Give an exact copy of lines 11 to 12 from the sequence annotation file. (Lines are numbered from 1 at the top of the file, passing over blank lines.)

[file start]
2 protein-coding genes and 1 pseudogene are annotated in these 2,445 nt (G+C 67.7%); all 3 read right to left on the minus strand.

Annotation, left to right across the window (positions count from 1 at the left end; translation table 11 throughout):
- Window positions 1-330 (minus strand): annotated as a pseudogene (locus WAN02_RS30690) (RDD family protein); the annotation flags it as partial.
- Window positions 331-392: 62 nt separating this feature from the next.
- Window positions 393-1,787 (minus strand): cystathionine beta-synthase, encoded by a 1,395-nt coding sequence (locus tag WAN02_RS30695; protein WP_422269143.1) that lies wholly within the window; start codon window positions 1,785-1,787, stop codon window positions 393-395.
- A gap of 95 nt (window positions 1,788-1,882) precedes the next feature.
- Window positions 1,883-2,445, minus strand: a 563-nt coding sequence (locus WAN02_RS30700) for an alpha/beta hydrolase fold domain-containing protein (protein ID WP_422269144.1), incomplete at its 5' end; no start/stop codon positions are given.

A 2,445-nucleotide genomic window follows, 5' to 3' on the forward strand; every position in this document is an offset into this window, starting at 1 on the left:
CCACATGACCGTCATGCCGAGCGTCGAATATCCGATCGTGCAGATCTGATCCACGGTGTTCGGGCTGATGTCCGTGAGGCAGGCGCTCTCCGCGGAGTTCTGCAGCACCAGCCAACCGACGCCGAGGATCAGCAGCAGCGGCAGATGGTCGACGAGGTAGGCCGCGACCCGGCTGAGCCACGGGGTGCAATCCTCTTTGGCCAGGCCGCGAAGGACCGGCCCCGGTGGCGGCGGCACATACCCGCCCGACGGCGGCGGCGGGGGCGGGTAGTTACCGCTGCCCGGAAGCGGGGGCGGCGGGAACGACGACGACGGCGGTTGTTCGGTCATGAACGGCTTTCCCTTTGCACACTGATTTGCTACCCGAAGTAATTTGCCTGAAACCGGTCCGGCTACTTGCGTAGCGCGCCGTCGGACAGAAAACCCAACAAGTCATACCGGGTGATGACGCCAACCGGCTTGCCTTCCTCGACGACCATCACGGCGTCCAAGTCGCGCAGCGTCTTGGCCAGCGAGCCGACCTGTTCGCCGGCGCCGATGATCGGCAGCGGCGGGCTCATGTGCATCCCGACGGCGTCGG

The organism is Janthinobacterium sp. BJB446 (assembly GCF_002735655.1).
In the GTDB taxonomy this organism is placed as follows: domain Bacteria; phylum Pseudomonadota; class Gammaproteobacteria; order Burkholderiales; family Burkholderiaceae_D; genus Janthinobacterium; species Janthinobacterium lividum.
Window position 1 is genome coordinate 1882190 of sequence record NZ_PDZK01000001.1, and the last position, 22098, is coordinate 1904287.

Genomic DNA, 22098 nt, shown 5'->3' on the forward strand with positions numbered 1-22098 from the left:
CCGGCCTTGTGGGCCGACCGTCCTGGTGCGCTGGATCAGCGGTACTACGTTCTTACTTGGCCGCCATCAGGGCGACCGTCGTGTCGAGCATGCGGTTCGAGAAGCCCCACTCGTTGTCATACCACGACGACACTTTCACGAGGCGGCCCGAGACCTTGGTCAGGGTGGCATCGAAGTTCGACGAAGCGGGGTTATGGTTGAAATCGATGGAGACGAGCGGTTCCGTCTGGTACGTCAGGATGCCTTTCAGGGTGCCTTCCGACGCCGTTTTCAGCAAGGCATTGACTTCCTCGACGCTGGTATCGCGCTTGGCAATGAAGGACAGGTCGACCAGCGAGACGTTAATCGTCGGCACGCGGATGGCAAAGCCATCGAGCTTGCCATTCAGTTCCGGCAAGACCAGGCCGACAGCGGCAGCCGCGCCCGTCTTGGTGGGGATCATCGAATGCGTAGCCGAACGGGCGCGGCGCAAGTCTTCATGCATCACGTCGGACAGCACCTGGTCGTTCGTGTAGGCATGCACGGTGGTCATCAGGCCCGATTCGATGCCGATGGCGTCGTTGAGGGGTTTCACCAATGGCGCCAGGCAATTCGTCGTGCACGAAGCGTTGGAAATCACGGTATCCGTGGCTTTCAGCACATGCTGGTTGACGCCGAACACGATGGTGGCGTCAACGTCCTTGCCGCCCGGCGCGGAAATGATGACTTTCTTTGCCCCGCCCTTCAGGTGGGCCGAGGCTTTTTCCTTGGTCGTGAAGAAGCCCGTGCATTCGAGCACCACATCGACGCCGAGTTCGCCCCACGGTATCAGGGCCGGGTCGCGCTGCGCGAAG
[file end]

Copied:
In the GTDB taxonomy this organism is placed as follows: domain Bacteria; phylum Pseudomonadota; class Gammaproteobacteria; order Burkholderiales; family Burkholderiaceae_D; genus Janthinobacterium; species Janthinobacterium lividum.
Window position 1 is genome coordinate 1882190 of sequence record NZ_PDZK01000001.1, and the last position, 22098, is coordinate 1904287.